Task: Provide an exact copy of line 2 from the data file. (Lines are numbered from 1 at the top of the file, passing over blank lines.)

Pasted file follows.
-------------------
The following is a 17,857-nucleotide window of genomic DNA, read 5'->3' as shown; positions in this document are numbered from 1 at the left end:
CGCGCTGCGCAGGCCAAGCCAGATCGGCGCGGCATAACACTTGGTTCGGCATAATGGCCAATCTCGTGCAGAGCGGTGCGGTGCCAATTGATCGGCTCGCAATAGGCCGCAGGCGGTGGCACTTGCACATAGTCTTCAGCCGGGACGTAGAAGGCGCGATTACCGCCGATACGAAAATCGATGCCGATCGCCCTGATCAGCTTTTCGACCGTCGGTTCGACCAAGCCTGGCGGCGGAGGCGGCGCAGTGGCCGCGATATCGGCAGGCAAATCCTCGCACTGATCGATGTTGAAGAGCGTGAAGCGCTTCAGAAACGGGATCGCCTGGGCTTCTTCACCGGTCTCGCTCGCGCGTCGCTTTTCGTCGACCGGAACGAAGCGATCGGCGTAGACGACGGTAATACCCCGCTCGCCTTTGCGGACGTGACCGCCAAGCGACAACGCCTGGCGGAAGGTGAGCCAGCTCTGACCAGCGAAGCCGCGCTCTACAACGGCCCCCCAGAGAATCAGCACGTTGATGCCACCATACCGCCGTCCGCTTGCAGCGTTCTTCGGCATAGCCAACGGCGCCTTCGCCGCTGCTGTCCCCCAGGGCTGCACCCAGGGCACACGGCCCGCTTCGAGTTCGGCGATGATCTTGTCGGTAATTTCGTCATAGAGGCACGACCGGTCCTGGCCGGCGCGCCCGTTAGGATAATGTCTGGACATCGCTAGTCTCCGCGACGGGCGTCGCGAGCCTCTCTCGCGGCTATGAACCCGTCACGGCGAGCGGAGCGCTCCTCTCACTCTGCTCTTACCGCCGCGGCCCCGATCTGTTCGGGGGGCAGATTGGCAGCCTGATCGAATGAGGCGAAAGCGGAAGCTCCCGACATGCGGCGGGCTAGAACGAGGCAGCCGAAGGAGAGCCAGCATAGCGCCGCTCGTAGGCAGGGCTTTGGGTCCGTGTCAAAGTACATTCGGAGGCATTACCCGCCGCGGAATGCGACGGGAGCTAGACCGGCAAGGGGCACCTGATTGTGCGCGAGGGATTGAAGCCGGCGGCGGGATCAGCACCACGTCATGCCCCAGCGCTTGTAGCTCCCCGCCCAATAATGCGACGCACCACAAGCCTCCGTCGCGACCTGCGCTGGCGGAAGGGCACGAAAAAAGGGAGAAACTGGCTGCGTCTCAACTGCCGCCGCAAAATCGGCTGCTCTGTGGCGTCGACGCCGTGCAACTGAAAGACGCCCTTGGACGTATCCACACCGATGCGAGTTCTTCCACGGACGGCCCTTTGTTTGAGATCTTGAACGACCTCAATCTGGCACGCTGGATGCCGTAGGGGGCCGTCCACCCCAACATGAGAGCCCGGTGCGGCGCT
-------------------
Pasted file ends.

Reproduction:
CGCGCTGCGCAGGCCAAGCCAGATCGGCGCGGCATAACACTTGGTTCGGCATAATGGCCAATCTCGTGCAGAGCGGTGCGGTGCCAATTGATCGGCTCGCAATAGGCCGCAGGCGGTGGCACTTGCACATAGTCTTCAGCCGGGACGTAGAAGGCGCGATTACCGCCGATACGAAAATCGATGCCGATCGCCCTGATCAGCTTTTCGACCGTCGGTTCGACCAAGCCTGGCGGCGGAGGCGGCGCAGTGGCCGCGATATCGGCAGGCAAATCCTCGCACTGATCGATGTTGAAGAGCGTGAAGCGCTTCAGAAACGGGATCGCCTGGGCTTCTTCACCGGTCTCGCTCGCGCGTCGCTTTTCGTCGACCGGAACGAAGCGATCGGCGTAGACGACGGTAATACCCCGCTCGCCTTTGCGGACGTGACCGCCAAGCGACAACGCCTGGCGGAAGGTGAGCCAGCTCTGACCAGCGAAGCCGCGCTCTACAACGGCCCCCCAGAGAATCAGCACGTTGATGCCACCATACCGCCGTCCGCTTGCAGCGTTCTTCGGCATAGCCAACGGCGCCTTCGCCGCTGCTGTCCCCCAGGGCTGCACCCAGGGCACACGGCCCGCTTCGAGTTCGGCGATGATCTTGTCGGTAATTTCGTCATAGAGGCACGACCGGTCCTGGCCGGCGCGCCCGTTAGGATAATGTCTGGACATCGCTAGTCTCCGCGACGGGCGTCGCGAGCCTCTCTCGCGGCTATGAACCCGTCACGGCGAGCGGAGCGCTCCTCTCACTCTGCTCTTACCGCCGCGGCCCCGATCTGTTCGGGGGGCAGATTGGCAGCCTGATCGAATGAGGCGAAAGCGGAAGCTCCCGACATGCGGCGGGCTAGAACGAGGCAGCCGAAGGAGAGCCAGCATAGCGCCGCTCGTAGGCAGGGCTTTGGGTCCGTGTCAAAGTACATTCGGAGGCATTACCCGCCGCGGAATGCGACGGGAGCTAGACCGGCAAGGGGCACCTGATTGTGCGCGAGGGATTGAAGCCGGCGGCGGGATCAGCACCACGTCATGCCCCAGCGCTTGTAGCTCCCCGCCCAATAATGCGACGCACCACAAGCCTCCGTCGCGACCTGCGCTGGCGGAAGGGCACGAAAAAAGGGAGAAACTGGCTGCGTCTCAACTGCCGCCGCAAAATCGGCTGCTCTGTGGCGTCGACGCCGTGCAACTGAAAGACGCCCTTGGACGTATCCACACCGATGCGAGTTCTTCCACGGACGGCCCTTTGTTTGAGATCTTGAACGACCTCAATCTGGCACGCTGGATGCCGTAGGGGGCCGTCCACCCCAACATGAGAGCCCGGTGCGGCGCT